Why a bin-busting flue-cured crop may be on the way
Welcome to the August I issue of Tobacco Farmer Newsletter. If you haven't signed on to receive it regularly or need to change an address, please click on "Join our mailing list" and follow the prompts. Want to talk? call me at 919 789 4631 or email at email@example.com. Thanks--Chris Bickers
Could a bitter pill await flue-cured growers? Excess production could lead to a sharply lower price. Above: Mechanical harvest near Salemburg, N.C.
IS THE FLUE-CURED CROP
TOO MUCH FOR DEMAND?
It is just speculation at this point but some reliable sources tell me that the USDA projection of a 536 million pound flue-cured crop--as opposed to 454 million in 2013--may not be unrealistic at all: The crop may just be that good. One source told me that unless there is a yield-reducing storm, we might be looking at a substantial over-production of bright leaf, perhaps even more than USDA projected. "The price could get pretty low," he says. "The companies seem to have gotten as much as they needed last season, and there is just nowhere for a large uncommitted production to go."
But one factor could help: As of August 1, the crop appears to be of very good quality, says Matthew Vann, N.C. Extension tobacco specialist. "The quality is there," he says of the North Carolina crop. "It is a little more of an American style this season than last, when we saw more lemon style tobacco, which is a bit higher in sugar. This crop appears more orange." He says harvest has been going on in the Border Belt for about a month and is just starting in the Old Belt.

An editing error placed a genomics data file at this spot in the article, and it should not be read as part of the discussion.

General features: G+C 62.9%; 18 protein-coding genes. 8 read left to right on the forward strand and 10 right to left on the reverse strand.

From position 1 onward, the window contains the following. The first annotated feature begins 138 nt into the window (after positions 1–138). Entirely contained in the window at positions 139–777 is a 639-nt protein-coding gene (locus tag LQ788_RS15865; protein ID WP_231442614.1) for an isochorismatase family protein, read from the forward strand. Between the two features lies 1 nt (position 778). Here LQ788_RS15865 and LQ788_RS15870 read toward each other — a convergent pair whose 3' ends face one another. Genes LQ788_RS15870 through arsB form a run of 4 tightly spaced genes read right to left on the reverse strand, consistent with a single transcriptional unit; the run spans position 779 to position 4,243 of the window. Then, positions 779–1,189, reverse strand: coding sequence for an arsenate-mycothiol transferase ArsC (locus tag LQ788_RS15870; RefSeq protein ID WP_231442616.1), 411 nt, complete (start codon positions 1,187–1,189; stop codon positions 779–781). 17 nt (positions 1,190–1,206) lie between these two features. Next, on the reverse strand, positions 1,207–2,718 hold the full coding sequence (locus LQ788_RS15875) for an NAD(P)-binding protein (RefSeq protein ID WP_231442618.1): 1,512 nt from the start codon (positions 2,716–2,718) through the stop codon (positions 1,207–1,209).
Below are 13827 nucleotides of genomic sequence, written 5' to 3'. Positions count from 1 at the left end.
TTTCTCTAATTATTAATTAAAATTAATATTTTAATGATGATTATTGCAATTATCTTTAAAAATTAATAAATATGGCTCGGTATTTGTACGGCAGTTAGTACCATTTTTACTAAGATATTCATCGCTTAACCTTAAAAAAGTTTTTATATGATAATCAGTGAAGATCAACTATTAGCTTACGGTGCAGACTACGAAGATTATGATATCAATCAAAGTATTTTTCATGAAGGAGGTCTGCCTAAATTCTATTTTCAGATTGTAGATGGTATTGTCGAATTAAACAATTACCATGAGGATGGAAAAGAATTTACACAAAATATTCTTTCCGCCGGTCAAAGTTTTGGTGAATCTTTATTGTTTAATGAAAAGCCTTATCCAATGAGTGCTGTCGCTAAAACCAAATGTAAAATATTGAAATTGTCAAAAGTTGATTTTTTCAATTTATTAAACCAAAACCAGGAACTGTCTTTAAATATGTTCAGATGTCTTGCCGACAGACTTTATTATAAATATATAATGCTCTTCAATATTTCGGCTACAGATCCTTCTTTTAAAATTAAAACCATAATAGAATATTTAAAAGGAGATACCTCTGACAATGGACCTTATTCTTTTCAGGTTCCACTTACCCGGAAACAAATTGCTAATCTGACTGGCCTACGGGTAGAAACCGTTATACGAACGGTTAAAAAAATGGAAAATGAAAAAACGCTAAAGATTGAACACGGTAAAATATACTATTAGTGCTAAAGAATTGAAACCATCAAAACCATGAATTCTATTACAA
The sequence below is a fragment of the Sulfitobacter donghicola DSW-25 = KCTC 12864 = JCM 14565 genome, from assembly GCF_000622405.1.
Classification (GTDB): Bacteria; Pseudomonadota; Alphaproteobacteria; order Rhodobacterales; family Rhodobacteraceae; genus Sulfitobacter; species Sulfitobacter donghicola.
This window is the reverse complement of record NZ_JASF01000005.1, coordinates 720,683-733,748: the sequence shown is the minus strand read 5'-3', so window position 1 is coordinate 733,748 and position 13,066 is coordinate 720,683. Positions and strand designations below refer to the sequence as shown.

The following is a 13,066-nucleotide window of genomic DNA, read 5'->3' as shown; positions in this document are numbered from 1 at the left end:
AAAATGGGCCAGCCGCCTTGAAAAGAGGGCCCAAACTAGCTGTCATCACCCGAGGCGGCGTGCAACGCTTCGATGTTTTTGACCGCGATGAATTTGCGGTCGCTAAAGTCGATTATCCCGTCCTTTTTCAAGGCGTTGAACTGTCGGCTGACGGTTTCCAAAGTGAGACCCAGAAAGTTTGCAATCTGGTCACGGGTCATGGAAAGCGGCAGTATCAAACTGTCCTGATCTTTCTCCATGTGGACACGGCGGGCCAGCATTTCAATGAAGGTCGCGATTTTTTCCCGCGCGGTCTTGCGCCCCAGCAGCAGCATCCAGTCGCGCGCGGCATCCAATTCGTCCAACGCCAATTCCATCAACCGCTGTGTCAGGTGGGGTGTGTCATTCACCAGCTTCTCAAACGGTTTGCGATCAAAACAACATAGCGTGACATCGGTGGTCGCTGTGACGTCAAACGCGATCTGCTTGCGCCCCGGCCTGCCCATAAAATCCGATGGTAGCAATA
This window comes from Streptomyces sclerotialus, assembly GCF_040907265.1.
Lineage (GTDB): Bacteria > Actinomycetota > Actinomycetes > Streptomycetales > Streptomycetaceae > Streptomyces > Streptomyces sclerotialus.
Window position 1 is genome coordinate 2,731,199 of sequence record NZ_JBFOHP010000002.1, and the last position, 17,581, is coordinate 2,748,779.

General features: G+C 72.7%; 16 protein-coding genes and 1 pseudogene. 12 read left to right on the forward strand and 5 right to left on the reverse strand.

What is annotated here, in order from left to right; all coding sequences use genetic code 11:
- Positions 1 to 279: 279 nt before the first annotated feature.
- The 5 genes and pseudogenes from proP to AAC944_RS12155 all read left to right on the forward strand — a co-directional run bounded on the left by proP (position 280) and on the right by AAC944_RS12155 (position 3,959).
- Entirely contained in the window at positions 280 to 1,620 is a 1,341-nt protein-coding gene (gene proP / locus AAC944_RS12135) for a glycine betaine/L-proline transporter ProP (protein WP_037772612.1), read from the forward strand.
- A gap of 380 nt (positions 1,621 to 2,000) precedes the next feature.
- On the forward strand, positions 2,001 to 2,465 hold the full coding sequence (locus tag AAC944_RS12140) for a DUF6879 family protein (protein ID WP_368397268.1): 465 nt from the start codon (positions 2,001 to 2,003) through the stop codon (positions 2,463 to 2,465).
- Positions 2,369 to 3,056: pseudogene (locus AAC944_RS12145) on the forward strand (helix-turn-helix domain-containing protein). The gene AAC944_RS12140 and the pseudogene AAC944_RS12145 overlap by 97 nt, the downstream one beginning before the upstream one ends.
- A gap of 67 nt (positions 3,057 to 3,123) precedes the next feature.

Perhaps as many as a quarter of the growers in the Winston-Salem, N.C., area had started harvesting by August 1, says Dennis White, auction manager of the Old Belt Tobacco Sales warehouse in nearby Rural Hall. "Most of the rest will start next week." He thinks the Piedmont crop could potentially be the biggest since the buyout. "A lot of our tobacco got all the rain it's needed," he says. "The late crop had some moisture problems, but the heavy rains we are having now should help fill out the top." Editor's Note: White expects to begin auction sales on August 26. For more information, call 336 416 6262. In my next issue, I will publish opening dates and contact information for as many auctions as have set them.